EvidenceProf Blog

Editor: Colin Miller
Univ. of South Carolina School of Law

Monday, December 7, 2009

You Can't Look In On One Way Eyes, Ohio: Ohio Opinion Reveals Differences Between Federal and Ohio Rule Of Evidence 607

Back in the common law days, courts applied the "voucher rule," under which the party calling a witness was deemed to have vouched for the witness' credibility and thus could not impeach its own witness' credibility. The voucher rule was abolished by Federal Rule of Evidence 607, which provides that "[t]he credibility of a witness may be attacked by any party, including the party calling the witness." Clearly, there is nothing in the Rule itself that limits parties in their ability to impeach their own witnesses, but judges have imposed limitations on such impeachment. For instance, in United States v.Webster, 734 F.2d 1191, 1192 (7th Cir. 1984), Judge Posner found that:

it would be an abuse of the rule, in a criminal case, for the prosecution to call a witness that it knew would not give it useful evidence, just so it could introduce hearsay evidence against the defendant in the hope that the jury would miss the subtle distinction between impeachment and substantive evidence-or, if it didn't miss it, would ignore it. The purpose would not be to impeach the witness but to put in hearsay as substantive evidence against the defendant, which Rule 607 does not contemplate or authorize. We thus agree that “impeachment by prior inconsistent statement may not be permitted where employed as a mere subterfuge to get before the jury evidence not otherwise admissible.”

In other words, the prosecution can't call a witness for the sole purpose of impeaching the witness through inadmissible hearsay, meaning that there usually shouldn't be a problem with the prosecution calling a witness for the purpose of impeaching the witness through statements that qualify as nonhearsay or meet an exception to the rule against hearsay. See, e.g., Margaret Meriwether Cordray, Evidence Rule 806 and the Problem of Impeaching the Nontestifying Declarant, 56 Ohio St. L.J. 495, 548 (1995). As the recent opinion of the Court of Appeals, Eighth District, in State v. Bell, 2009 WL 4406068 (Ohio App. 8 Dist. 2009), reveals, Ohio Rule of Evidence 607(A) itself makes this fact clear.

In Bell, Tyrance Bell was convicted of domestic violence based upon an altercation that he had with his fiancée

At trial, the victim denied that Bell threatened to harm her with a knife. She claimed that the knife the officers found was used by Bell to cut out damaged drywall in the living room. She also denied that Bell touched her.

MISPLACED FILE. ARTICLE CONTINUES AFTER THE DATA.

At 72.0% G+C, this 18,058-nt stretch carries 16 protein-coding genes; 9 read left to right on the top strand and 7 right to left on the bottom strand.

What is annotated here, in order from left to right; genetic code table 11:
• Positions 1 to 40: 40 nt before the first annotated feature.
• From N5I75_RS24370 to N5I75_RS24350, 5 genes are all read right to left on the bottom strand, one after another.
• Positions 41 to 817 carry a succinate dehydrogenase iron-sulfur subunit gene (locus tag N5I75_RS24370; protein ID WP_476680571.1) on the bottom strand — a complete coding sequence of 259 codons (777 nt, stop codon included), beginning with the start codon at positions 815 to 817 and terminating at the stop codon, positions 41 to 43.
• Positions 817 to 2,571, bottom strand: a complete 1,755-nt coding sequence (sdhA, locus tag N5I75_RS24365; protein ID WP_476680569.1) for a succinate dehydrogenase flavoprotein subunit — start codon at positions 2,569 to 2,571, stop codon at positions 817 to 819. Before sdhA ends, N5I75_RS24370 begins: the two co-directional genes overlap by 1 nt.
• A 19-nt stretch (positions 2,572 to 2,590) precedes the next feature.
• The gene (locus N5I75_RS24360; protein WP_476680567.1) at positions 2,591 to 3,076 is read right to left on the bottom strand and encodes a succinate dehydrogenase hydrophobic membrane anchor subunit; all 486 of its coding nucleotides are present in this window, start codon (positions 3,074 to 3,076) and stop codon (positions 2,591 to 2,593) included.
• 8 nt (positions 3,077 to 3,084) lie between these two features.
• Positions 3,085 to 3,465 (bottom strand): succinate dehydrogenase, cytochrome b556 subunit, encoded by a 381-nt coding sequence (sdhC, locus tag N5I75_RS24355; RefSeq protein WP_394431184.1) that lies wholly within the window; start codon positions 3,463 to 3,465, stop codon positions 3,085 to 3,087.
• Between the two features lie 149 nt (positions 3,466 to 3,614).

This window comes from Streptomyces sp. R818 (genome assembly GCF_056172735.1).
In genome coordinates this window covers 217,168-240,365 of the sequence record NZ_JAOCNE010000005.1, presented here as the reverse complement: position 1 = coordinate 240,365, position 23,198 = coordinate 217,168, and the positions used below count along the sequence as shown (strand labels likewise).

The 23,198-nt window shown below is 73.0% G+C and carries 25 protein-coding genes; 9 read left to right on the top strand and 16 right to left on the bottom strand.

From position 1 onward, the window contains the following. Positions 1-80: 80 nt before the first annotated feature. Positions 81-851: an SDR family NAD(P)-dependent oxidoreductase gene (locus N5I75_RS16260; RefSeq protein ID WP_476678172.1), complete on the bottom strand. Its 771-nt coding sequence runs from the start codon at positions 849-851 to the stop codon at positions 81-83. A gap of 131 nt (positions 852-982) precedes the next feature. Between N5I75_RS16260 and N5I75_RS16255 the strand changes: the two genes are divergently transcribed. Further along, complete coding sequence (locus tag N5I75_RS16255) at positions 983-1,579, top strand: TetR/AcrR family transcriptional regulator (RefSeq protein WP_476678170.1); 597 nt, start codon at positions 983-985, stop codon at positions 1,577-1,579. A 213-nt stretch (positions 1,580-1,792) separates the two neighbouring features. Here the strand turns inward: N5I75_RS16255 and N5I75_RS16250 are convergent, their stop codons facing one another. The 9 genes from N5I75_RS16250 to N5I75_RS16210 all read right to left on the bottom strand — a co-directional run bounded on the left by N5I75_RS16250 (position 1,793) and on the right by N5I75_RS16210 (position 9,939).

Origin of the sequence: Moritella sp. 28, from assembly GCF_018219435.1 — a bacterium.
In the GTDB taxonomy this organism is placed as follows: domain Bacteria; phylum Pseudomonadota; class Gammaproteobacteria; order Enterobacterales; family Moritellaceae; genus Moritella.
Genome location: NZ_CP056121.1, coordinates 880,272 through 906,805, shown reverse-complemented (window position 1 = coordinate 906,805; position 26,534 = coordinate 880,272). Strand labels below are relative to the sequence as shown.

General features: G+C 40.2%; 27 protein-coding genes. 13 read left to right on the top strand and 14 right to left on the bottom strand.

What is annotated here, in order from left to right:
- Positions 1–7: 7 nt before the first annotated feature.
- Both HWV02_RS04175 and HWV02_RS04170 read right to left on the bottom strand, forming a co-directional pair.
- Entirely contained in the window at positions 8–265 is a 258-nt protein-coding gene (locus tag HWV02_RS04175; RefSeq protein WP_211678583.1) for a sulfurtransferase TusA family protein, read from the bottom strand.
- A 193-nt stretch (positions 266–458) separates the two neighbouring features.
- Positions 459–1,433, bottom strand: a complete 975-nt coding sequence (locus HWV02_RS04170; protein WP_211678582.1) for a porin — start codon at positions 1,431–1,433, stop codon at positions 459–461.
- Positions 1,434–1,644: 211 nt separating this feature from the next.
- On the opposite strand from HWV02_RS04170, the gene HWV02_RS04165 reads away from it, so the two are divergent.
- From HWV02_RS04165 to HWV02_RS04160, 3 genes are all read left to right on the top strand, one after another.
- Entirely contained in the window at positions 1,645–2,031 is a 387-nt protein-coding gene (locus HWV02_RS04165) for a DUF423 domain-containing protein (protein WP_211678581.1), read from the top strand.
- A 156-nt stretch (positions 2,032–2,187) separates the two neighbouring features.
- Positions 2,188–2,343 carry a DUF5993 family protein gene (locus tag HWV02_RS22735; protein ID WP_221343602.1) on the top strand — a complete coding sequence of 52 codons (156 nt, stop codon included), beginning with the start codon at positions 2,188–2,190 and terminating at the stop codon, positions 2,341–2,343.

The prosecution then impeached the victim through her prior inconsistent statements made to the 911 dispatcher and responding officers on the night of the altercation

When confronted with a recording of her 911 call, she acknowledged that she could be heard telling Bell to get off of her, but she claimed Bell was simply trying to grab the phone from her. She claimed she lied to the 911 operator and the officers because she was intoxicated and angry at Bell for bringing his ex-girlfriend to the house. She denied sustaining any injuries, including a swollen eye depicted on a photograph taken of her at the time. She stated that in spite of the events..., she and Bell still intended to be married.   

After he was convicted, Bell appealed, claiming that this impeachment was impermissible under Ohio Rule of Evidence 607(A), which provides that:

The credibility of a witness may be attacked by any party except that the credibility of a witness may be attacked by the party calling the witness by means of a prior inconsistent statement only upon a showing of surprise and affirmative damage. This exception does not apply to statements admitted pursuant to Evid.R. 801(D)(1)(A), 801(D)(2), or 803.  

According to Bell, the prosecution's impeachment of the victim was impermissible because it failed to show "surprise" or "affirmative damage" as required by the Rule. But the problem for Bell was that these requirements only apply when a party is being impeached by inadmissible hearsay, not when a witness is being impeached under a Rule 803 exception to the rule against hearsay, and the court found that the victim's statements constituted excited utterances under Ohio Rule of Evidence 803(2), rendering Bell's argument inapposite.



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